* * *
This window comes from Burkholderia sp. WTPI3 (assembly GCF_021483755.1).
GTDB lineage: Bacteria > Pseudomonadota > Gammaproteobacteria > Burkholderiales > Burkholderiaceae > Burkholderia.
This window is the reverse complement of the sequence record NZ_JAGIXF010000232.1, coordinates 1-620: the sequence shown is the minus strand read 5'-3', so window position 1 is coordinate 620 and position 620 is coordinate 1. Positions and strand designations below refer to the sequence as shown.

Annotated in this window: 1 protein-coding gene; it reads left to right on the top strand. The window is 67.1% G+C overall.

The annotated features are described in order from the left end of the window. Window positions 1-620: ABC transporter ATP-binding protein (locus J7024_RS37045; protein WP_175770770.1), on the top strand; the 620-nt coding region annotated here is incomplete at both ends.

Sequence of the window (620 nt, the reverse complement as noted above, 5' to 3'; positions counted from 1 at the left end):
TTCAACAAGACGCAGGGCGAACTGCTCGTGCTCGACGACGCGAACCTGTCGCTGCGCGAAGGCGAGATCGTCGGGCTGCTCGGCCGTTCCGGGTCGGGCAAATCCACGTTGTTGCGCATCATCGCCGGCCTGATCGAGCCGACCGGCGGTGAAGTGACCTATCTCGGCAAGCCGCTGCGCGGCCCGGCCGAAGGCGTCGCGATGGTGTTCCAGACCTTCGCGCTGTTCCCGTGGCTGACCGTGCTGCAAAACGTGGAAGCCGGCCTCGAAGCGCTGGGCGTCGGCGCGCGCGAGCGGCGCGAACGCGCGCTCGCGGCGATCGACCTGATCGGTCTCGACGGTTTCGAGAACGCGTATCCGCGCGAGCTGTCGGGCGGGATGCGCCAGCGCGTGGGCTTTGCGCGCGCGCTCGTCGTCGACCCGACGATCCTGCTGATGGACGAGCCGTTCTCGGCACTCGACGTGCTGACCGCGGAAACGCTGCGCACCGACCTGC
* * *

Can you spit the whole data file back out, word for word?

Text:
This window comes from Burkholderia sp. WTPI3 (assembly GCF_021483755.1).
GTDB lineage: Bacteria > Pseudomonadota > Gammaproteobacteria > Burkholderiales > Burkholderiaceae > Burkholderia.
This window is the reverse complement of the sequence record NZ_JAGIXF010000232.1, coordinates 1-620: the sequence shown is the minus strand read 5'-3', so window position 1 is coordinate 620 and position 620 is coordinate 1. Positions and strand designations below refer to the sequence as shown.

Annotated in this window: 1 protein-coding gene; it reads left to right on the top strand. The window is 67.1% G+C overall.

The annotated features are described in order from the left end of the window. Window positions 1-620: ABC transporter ATP-binding protein (locus J7024_RS37045; protein WP_175770770.1), on the top strand; the 620-nt coding region annotated here is incomplete at both ends.

Sequence of the window (620 nt, the reverse complement as noted above, 5' to 3'; positions counted from 1 at the left end):
TTCAACAAGACGCAGGGCGAACTGCTCGTGCTCGACGACGCGAACCTGTCGCTGCGCGAAGGCGAGATCGTCGGGCTGCTCGGCCGTTCCGGGTCGGGCAAATCCACGTTGTTGCGCATCATCGCCGGCCTGATCGAGCCGACCGGCGGTGAAGTGACCTATCTCGGCAAGCCGCTGCGCGGCCCGGCCGAAGGCGTCGCGATGGTGTTCCAGACCTTCGCGCTGTTCCCGTGGCTGACCGTGCTGCAAAACGTGGAAGCCGGCCTCGAAGCGCTGGGCGTCGGCGCGCGCGAGCGGCGCGAACGCGCGCTCGCGGCGATCGACCTGATCGGTCTCGACGGTTTCGAGAACGCGTATCCGCGCGAGCTGTCGGGCGGGATGCGCCAGCGCGTGGGCTTTGCGCGCGCGCTCGTCGTCGACCCGACGATCCTGCTGATGGACGAGCCGTTCTCGGCACTCGACGTGCTGACCGCGGAAACGCTGCGCACCGACCTGC